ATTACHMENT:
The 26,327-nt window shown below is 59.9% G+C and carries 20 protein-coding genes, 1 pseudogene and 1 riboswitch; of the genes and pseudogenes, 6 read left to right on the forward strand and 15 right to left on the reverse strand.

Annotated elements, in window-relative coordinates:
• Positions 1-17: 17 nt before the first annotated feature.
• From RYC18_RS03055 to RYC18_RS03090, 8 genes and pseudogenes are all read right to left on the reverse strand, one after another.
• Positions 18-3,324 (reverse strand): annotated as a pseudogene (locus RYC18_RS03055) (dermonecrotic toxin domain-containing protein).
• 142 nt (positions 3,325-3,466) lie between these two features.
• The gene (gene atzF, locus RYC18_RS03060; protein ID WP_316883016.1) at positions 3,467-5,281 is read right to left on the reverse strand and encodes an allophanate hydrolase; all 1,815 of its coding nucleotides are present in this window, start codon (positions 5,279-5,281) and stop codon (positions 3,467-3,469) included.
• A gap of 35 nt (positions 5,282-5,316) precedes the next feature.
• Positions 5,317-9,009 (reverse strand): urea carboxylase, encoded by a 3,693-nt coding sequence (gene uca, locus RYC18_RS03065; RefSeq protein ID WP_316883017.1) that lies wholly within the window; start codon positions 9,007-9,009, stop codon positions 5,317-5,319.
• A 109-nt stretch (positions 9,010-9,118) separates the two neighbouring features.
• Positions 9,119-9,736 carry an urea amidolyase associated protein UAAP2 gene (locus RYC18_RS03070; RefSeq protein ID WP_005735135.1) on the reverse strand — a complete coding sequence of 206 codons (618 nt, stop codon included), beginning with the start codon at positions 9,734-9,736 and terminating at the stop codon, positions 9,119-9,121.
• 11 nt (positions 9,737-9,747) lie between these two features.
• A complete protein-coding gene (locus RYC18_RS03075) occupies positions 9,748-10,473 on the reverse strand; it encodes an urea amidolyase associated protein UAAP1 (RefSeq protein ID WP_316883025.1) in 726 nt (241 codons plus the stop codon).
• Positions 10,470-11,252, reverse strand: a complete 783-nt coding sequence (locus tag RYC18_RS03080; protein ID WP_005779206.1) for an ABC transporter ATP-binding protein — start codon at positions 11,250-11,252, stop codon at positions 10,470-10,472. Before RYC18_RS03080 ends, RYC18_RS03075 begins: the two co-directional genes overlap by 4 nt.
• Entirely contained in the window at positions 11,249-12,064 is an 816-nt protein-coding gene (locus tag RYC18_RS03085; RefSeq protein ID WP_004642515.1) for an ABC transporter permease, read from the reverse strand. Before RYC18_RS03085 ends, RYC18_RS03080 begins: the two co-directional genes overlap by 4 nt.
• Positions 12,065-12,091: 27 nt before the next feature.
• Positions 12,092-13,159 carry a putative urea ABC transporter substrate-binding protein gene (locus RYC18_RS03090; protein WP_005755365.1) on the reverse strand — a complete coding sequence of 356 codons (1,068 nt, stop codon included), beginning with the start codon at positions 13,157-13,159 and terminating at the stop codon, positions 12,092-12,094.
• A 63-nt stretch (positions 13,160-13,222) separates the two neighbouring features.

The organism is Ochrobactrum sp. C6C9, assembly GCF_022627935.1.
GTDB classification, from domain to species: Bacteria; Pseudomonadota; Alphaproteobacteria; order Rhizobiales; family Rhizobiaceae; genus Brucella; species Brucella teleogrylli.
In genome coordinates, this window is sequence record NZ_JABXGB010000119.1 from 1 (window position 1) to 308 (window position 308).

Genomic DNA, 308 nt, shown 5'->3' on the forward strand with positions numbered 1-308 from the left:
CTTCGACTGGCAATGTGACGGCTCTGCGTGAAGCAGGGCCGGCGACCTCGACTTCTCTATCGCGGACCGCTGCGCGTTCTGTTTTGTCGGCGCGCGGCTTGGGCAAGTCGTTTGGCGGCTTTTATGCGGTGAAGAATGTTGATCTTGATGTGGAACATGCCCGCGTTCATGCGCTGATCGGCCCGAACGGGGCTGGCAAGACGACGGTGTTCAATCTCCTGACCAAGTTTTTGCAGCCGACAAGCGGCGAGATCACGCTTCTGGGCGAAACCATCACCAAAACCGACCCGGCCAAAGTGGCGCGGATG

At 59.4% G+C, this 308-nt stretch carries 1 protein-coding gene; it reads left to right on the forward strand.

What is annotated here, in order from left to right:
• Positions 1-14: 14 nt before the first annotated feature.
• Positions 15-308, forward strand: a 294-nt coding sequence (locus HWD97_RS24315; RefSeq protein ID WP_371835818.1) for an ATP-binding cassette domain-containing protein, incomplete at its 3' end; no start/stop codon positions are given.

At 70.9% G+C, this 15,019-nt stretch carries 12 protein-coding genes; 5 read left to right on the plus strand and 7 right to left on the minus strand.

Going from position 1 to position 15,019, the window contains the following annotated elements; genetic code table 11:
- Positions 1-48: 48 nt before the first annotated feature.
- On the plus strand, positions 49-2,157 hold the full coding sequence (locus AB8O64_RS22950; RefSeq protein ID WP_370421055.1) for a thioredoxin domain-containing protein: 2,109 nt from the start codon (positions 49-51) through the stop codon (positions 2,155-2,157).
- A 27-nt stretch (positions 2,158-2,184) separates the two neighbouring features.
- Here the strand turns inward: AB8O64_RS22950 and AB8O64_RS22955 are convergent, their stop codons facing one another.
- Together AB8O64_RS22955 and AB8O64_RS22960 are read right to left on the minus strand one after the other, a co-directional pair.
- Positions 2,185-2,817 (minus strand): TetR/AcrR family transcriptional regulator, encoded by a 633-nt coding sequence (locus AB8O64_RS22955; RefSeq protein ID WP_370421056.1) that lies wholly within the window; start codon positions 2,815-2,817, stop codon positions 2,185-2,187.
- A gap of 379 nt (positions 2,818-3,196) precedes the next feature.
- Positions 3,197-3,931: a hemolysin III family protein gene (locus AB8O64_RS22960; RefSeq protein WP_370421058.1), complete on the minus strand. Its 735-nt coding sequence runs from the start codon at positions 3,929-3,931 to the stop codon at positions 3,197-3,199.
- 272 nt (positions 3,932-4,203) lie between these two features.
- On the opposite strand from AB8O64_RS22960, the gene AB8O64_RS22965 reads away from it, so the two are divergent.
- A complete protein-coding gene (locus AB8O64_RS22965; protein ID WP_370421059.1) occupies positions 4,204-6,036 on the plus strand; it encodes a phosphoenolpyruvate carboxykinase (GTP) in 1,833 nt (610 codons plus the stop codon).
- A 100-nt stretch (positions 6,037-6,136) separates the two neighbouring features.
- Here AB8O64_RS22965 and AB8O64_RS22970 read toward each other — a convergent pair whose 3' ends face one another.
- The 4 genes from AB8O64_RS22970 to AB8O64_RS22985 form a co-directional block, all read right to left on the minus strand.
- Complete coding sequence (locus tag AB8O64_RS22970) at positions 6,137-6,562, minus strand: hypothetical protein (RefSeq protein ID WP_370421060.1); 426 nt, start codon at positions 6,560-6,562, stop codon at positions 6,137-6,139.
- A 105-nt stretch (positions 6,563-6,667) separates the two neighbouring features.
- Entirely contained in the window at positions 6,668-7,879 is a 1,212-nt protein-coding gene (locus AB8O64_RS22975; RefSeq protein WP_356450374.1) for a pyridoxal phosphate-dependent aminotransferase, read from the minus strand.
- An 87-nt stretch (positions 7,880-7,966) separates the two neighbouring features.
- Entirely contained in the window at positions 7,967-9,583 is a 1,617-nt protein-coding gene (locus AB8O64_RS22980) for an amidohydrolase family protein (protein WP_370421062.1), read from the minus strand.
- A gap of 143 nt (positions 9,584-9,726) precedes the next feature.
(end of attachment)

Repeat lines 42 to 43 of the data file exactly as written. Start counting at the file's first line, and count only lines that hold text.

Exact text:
- Here AB8O64_RS22965 and AB8O64_RS22970 read toward each other — a convergent pair whose 3' ends face one another.
- The 4 genes from AB8O64_RS22970 to AB8O64_RS22985 form a co-directional block, all read right to left on the minus strand.